As politicians debate the merits of increased federal spending on infrastructure, the Hutchins Center on Fiscal and Monetary Policy asked two prominent economists—Harvard University’s Lawrence Summers and Edward Glaeser—about the economic case for stepped-up infrastructure spending and their thoughts on how to spend any additional money most wisely. Here are the highlights of the conversation.
Larry Summers: 4 reasons to drastically increase infrastructure investment
“I think there is a strong case for a substantially more ambitious national infrastructure investment program, perhaps on the order of one percent of GDP each year going forward,” Mr. Summers said.
- Increased infrastructure investment can lead to faster economic growth. “Infrastructure permits, in substantial part, larger interchange and reduces effective distances, thereby facilitating trade and agglomeration,” Mr. Summers said. As a result, the benefits to society almost certainly exceed the sum of all the private benefits. Moreover, in a world where private capital, private companies and ideas are increasingly mobile, a nation’s infrastructure is “distinctively local and distinctively defining of its strength.” Summers added that this is an especially good time to prioritize infrastructure investment because the return on infrastructure investment is high compared to the government borrowing rate, which is currently close to zero, adjusted for inflation.
- The importance of investment in maintenance is often overlooked. Infrastructure maintenance projects can have very high rates of return. “Depending on just how you do the calculation, it is between $.50 and $1 tax on gasoline that motorists pay each year in extra automobile repairs because of poorly repaired roads,” Mr. Summers said. Plus, maintenance projects can have a high social value. As Mr. Summers pointed out, fixing paint that is chipping off the walls in public schools may not yield a high return in financial terms, but it would definitely show that our society values education. Finally, there’s the fiscal prudence argument. Deferred maintenance is “a debt burden on the next generation”, which “cumulates and compounds… We have no mechanism for measuring, let alone limiting it, let alone containing it,” Mr. Summers noted.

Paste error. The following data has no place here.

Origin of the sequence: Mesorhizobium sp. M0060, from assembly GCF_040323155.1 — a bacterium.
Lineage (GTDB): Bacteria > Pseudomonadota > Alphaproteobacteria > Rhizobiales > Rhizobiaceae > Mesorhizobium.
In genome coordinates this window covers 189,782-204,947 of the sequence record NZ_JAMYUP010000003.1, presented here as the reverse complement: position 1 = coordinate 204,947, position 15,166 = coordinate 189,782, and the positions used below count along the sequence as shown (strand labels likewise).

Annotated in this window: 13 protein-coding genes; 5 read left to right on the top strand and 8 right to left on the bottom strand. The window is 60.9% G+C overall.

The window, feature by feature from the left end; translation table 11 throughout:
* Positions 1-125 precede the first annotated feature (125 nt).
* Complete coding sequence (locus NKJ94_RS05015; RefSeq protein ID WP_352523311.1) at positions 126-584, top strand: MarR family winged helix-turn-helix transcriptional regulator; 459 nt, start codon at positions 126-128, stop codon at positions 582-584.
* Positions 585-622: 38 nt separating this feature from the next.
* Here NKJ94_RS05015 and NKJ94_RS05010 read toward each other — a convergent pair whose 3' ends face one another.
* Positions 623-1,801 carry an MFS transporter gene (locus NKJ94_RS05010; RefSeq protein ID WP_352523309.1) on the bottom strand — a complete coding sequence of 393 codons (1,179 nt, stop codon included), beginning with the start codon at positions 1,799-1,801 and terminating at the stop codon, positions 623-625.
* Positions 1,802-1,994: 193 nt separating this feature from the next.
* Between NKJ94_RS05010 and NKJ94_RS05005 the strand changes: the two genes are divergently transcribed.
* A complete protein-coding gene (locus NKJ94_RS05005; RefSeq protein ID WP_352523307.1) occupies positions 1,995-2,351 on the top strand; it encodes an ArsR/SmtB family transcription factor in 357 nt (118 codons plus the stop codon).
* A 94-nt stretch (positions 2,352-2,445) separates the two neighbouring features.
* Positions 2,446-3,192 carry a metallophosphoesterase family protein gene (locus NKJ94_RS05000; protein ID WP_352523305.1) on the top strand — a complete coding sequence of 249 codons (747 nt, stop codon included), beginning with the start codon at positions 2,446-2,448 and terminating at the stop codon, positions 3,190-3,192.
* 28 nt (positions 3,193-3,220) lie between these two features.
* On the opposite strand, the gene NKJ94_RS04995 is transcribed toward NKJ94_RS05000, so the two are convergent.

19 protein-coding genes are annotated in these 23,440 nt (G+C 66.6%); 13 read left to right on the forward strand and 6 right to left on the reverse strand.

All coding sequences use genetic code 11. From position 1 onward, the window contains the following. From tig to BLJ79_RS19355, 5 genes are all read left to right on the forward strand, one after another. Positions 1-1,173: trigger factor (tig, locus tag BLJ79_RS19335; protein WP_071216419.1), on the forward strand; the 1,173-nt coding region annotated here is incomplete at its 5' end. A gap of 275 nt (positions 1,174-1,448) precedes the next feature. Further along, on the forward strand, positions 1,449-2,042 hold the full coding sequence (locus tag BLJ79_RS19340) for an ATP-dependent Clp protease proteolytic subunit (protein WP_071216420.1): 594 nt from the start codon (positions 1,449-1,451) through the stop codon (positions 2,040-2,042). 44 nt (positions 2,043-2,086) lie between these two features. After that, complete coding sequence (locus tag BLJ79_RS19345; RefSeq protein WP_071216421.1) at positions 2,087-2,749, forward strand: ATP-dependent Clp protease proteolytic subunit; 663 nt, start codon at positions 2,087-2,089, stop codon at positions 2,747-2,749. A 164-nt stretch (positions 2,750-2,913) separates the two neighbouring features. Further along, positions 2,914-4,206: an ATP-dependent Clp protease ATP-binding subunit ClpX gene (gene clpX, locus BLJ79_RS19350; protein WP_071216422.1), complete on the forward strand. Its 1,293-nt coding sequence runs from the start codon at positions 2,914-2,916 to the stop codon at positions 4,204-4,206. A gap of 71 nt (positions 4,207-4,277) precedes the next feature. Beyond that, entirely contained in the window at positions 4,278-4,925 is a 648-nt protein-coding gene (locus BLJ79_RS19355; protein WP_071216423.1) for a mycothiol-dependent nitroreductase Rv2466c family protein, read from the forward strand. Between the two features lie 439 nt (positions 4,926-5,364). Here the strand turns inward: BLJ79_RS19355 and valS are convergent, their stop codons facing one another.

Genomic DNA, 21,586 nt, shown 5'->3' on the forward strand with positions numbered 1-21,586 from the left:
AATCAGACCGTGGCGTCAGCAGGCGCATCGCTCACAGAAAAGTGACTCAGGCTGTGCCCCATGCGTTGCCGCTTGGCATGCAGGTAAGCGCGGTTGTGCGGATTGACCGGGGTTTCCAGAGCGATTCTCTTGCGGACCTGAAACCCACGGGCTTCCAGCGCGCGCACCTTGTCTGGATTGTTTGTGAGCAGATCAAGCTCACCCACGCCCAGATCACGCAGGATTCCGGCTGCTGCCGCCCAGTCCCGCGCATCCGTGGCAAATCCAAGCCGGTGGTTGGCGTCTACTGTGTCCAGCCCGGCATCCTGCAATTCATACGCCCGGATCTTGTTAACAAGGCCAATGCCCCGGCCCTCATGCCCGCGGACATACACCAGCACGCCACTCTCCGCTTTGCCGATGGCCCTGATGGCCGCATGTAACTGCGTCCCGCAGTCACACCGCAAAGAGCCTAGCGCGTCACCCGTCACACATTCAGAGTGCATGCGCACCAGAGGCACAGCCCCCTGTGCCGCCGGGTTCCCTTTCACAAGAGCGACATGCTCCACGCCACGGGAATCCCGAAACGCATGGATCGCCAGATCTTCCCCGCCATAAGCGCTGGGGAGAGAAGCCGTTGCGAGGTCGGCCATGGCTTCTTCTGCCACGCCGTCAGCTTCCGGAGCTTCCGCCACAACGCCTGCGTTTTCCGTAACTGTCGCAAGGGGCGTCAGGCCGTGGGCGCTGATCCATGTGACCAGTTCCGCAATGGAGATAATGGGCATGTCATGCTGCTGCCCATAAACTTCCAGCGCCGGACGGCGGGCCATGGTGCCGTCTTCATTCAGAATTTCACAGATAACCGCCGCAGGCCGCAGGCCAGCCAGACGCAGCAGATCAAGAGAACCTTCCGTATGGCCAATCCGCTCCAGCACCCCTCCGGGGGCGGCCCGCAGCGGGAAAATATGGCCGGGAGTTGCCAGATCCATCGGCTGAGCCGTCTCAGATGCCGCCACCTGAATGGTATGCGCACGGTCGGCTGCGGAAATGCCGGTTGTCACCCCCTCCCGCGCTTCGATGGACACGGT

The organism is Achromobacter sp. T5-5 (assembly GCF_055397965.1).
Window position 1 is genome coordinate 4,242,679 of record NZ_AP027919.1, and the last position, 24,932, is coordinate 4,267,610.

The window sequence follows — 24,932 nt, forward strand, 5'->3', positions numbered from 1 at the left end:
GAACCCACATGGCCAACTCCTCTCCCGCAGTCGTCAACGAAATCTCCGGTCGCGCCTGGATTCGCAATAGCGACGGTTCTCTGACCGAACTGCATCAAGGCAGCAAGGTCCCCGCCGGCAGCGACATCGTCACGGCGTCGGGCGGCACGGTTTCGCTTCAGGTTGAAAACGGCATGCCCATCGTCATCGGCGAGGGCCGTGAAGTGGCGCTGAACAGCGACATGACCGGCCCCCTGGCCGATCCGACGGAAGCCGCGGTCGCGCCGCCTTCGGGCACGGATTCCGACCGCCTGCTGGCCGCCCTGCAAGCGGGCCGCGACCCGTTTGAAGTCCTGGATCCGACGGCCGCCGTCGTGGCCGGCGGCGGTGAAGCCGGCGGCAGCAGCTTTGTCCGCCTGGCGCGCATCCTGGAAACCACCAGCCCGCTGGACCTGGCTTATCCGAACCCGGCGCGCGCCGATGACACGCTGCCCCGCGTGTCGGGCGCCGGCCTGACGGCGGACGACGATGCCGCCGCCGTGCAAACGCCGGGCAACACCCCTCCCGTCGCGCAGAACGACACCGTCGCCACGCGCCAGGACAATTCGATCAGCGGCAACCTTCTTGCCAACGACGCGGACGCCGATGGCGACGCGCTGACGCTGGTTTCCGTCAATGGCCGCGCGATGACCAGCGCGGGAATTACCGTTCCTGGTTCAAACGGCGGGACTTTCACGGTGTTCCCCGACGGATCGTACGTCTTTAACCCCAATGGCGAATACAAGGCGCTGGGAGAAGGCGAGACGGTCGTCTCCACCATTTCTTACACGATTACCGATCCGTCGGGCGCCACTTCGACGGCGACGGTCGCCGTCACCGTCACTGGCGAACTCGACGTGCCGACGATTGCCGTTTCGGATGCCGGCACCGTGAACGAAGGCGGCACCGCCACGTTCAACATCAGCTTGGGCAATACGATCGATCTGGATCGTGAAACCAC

- Improved safety and option values should be included in social benefit calculations. There may be instances where investing in new infrastructure is important for safety considerations. Mr. Summers used New York’s air traffic control system as one example of a system so obsolete that only a complete overhaul of the system would ensure the highest safety standards. Plus, as Mr. Summers noted, some new infrastructure projects may create a high option value. That is, they may not be used intensively now, but could become extremely valuable in the future. “It’s hard to believe that we are not awfully grateful that people built a subway in Manhattan 100 year ago… It seems to me when we think about our obligations to posterity in a world where things become much, much more costly to do, we need to recognize the creation of those option values as a value,” said Mr. Summers.
- User fees may be an effective way to pay for infrastructure whereas tax credits are a bad idea. “There is no reason why people who use infrastructure more heavily should not pay for it,” Mr. Summers noted. But providing private contractors undertaking infrastructure projects with tax credits, as advocated by Mr. Trump, “would enrich those who are the recipients of the credits, in many cases for projects that would have been undertaken anyway, rather than bring about a necessary infrastructure revival,” Mr. Summers said.